Red Tide Rising

My eyes are itchy.  My throat scratchy, sneezing and coughing, I feel like I’m back in Melbourne FL for the SSCA Gam where I passed my morse code test for my General Ham License before we left to go cruising.  I was miserable. We haven’t experienced this in the entire time we were away cruising, but apparently it’s hovering just offshore Sanibel Island.

Years ago in Melbourne, I’d never been around a red tide before and heartily hoped that I’d never experience it again.  It was hard to breathe.  But now in wisps and breezes, when the wind is from the West, I’m remembering what it’s all about.  Uugghhh — I knew there was a reason I was dreading this cold front!  But at least there’s no snow and ice behind it, like further north.

From Wikipedia:  Red tide is a common name for a phenomenon also known as an algae bloom (large concentrations of aquatic microorganisms), an event in which marine algae accumulate rapidly in the water column resulting in discoloration of the surface water. It is usually found in coastal areas — such as just offshore from Sanibel Island?  We’ve never heard of red tide here before, but my allergies are killing me!

When the algae are present in high concentrations, the water appears to be discolored or murky, varying in color from purple to almost pink, normally being red or green. Not all algae blooms are dense enough to cause water discoloration, and not all discolored waters associated with algae blooms are red.

Some red tides are associated with the production of natural toxins, depletion of dissolved oxygen or other harmful effects, and are generally described as harmful algal blooms. The most conspicuous effects of these kind of red tides are the associated wildlife mortalities of marine and coastal species of fish, birds, marine mammals, and other organisms. In the case of Florida red tides, these mortalities are caused by exposure to a potent neurotoxin called brevetoxin which is produced naturally by the marine algae Karenia brevis.  We haven’t seen any indications this year’s Red Tide has been harmful to coastal creatures, but we may be too far inland to know.

While doing a bit of research on my allergic reaction … According to American College of Chest Physicians (2007, January 8). ‘Red Tide Toxins’ Leave Beachgoers Breathless”:

“In the normal population, inhaled aerosolized red tide toxins can lead to eye irritation, runny nose, nonproductive cough, and wheezing. However, these symptoms usually subside after leaving beach areas,” said study author Lora E. Fleming, MD, PhD, University of Miami Rosenstiel School of Marine and Atmospheric Science, Miami, FL. “Our study shows that Florida red tide toxins may have a greater impact on patients with asthma, who experienced significant respiratory problems and decreased lung function after just one hour of beach exposure to the toxins.”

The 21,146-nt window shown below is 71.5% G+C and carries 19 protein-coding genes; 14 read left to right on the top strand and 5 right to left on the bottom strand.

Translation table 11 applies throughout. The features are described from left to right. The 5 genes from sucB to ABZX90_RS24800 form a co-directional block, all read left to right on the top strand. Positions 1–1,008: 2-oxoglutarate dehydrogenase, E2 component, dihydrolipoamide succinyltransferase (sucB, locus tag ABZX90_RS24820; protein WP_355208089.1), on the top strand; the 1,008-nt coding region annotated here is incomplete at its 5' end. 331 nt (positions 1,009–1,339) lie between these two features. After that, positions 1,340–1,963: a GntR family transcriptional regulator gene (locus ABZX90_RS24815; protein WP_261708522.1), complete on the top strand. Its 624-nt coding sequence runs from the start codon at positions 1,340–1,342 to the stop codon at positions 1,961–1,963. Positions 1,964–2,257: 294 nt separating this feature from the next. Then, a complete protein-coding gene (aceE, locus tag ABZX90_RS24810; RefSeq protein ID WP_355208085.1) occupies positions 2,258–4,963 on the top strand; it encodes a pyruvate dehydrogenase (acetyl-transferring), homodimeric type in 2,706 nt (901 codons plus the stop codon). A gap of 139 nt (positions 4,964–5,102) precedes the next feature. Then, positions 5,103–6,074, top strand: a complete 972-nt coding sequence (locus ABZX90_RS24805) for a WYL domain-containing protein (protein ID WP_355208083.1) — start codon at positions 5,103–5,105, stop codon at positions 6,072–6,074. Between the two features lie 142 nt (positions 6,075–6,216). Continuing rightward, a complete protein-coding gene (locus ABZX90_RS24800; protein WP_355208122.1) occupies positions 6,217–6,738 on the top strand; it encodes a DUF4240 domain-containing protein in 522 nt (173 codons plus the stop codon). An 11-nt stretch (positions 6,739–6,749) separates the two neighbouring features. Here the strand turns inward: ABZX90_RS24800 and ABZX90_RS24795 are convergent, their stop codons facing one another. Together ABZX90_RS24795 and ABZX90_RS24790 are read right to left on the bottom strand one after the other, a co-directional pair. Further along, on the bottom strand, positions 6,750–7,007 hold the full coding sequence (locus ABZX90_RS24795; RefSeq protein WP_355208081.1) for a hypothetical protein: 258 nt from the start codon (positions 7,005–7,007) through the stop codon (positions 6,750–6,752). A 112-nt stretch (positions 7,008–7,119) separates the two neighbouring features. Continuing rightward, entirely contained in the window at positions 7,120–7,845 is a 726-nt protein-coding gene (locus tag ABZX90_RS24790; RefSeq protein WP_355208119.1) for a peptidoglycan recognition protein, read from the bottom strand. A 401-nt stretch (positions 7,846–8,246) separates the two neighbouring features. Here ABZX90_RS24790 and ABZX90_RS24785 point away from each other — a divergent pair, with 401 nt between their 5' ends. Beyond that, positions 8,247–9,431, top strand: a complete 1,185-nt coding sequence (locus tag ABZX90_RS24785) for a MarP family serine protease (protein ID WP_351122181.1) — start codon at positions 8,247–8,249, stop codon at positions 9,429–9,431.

Luckily the symptoms usually subside after leaving the beach … unless you’re on a boat in a marina with the wind blowing in from offshore where the algae bloom/red tide resides!   They may be worse in coastal areas with active surf.  At least on the gulf side of Florida, there’s not normally surf breaking waves of any size.  Good thing, otherwise we might have to go visit my Dad in Lakeland FL … away from the coastline!

Anyone with more experience with Red Tide? I cannot imagine actually sailing through one – I might die of these allergies! Please leave a comment & share your experiences!



  1. We’ve had some issues with Red (or Brown) Tide here in Port Aransas, TX this year although not as bad as years past. It is the only reason I welcome the cooler weather of winter… it inhibits the growth of the blooms. The other good thing is the tidal flow, we’ve had some thick blooms in our marina but thankfully the tide washes it back out again.

    The most irritating effect of the Brown Tide is the choking cough that it brings. We spent a week aboard in late October and had about 2 days that we could hardly work. Hard to catch a full breath. The fish kill was also an issue… even if you could breath, all you would get was a lung full of dead fish odor. YUCK!

    C’mon WINTER!

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